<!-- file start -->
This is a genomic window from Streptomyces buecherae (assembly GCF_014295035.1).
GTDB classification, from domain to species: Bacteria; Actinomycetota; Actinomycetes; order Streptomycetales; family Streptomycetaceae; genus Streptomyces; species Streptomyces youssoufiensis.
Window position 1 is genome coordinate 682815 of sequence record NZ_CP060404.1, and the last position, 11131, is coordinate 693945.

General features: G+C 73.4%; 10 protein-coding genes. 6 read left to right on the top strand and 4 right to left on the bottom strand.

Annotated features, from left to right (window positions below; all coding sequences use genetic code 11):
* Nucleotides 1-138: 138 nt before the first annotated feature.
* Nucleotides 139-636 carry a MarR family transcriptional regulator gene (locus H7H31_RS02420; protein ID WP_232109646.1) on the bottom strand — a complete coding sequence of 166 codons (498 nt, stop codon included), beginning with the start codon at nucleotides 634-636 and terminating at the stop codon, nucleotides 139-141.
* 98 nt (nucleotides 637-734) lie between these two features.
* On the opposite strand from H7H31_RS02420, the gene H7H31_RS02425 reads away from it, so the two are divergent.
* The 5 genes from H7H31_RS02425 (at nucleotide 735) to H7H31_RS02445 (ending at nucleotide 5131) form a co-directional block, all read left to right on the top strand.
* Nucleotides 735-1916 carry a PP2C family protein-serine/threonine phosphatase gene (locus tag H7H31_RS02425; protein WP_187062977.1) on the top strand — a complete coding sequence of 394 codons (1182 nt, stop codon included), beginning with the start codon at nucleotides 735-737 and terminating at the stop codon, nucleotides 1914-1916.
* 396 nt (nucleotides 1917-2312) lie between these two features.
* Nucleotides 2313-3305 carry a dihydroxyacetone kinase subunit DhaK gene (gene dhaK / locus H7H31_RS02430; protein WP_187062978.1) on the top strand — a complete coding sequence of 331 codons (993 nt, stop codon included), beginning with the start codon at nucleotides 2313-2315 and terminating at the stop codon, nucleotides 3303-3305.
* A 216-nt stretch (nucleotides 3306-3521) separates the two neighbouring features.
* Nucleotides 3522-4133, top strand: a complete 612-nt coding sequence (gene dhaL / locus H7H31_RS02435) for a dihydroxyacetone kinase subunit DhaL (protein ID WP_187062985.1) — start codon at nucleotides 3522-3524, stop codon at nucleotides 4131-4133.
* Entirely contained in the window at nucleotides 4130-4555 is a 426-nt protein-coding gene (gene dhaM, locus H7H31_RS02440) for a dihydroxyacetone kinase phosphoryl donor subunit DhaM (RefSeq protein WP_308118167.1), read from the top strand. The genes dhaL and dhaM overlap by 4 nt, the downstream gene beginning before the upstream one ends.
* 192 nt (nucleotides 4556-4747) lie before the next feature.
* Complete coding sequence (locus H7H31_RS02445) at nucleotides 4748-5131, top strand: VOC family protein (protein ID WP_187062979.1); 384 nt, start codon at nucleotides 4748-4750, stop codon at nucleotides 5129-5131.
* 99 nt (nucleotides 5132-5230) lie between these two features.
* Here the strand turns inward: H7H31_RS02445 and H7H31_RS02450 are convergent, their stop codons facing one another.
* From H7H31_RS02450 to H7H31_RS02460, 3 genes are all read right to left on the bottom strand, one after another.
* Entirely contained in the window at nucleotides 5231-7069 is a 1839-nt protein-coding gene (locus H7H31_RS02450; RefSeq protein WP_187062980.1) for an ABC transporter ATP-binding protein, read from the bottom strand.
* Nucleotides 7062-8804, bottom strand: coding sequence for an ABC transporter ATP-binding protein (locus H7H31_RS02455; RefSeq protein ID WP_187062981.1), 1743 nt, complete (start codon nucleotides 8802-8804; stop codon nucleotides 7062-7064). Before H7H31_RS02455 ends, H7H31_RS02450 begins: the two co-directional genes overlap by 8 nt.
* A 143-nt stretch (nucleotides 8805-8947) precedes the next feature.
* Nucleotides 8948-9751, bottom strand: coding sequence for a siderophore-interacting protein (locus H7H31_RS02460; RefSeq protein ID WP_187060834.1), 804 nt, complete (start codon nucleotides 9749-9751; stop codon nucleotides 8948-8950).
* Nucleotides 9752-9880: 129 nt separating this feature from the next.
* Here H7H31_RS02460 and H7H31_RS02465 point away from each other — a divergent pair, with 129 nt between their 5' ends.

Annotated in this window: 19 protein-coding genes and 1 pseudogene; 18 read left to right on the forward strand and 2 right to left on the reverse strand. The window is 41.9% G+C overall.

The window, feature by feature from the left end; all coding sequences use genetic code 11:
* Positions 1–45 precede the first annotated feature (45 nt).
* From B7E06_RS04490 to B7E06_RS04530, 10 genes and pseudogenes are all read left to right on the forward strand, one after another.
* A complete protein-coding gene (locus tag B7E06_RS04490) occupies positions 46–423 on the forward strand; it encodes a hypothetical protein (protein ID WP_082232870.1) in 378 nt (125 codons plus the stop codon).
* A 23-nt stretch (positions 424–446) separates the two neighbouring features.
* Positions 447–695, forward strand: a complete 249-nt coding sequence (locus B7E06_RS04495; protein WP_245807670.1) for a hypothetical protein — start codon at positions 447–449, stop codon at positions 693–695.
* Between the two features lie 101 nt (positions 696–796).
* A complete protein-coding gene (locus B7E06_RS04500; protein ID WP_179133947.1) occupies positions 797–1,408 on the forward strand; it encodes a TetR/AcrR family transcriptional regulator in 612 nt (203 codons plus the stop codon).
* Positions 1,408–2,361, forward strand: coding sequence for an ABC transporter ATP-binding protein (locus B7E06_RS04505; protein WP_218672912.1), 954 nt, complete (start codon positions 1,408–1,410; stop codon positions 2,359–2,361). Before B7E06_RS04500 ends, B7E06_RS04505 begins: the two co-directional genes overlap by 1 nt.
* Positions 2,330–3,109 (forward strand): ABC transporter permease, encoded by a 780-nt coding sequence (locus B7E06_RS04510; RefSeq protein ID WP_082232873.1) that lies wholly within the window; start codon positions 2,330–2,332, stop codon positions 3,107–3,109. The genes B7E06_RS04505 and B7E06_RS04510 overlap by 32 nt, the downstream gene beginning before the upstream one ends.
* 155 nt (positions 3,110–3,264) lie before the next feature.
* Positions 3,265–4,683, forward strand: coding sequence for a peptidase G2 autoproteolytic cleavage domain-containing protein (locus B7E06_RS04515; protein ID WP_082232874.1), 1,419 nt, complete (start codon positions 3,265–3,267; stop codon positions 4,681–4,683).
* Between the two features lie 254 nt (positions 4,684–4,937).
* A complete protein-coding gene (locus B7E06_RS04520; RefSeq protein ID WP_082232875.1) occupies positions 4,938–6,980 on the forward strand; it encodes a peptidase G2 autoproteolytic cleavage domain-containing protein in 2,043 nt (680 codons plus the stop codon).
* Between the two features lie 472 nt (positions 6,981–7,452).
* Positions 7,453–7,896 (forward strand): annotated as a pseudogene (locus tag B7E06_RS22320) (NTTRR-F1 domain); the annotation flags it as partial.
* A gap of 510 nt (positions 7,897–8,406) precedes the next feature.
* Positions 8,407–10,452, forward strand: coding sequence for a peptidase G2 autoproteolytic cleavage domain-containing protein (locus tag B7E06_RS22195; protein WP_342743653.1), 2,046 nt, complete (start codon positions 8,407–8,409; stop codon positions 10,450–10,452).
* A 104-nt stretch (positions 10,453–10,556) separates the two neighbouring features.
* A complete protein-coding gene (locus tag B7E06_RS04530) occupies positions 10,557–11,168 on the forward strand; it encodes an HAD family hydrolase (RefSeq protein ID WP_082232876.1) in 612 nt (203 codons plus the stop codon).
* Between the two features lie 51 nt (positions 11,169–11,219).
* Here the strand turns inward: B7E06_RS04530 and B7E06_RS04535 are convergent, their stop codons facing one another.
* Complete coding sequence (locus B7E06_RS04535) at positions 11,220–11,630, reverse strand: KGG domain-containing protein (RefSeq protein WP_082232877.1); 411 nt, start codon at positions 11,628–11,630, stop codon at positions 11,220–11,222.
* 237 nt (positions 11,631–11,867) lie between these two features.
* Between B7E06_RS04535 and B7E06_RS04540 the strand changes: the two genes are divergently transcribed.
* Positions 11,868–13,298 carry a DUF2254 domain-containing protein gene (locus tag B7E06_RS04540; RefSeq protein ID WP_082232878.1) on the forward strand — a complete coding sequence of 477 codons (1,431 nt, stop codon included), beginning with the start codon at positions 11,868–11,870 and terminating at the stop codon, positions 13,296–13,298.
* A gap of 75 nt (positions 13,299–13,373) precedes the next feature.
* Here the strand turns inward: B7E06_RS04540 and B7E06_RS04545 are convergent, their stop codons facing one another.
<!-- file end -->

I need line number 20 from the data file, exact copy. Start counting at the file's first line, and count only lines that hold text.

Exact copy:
* Here the strand turns inward: H7H31_RS02445 and H7H31_RS02450 are convergent, their stop codons facing one another.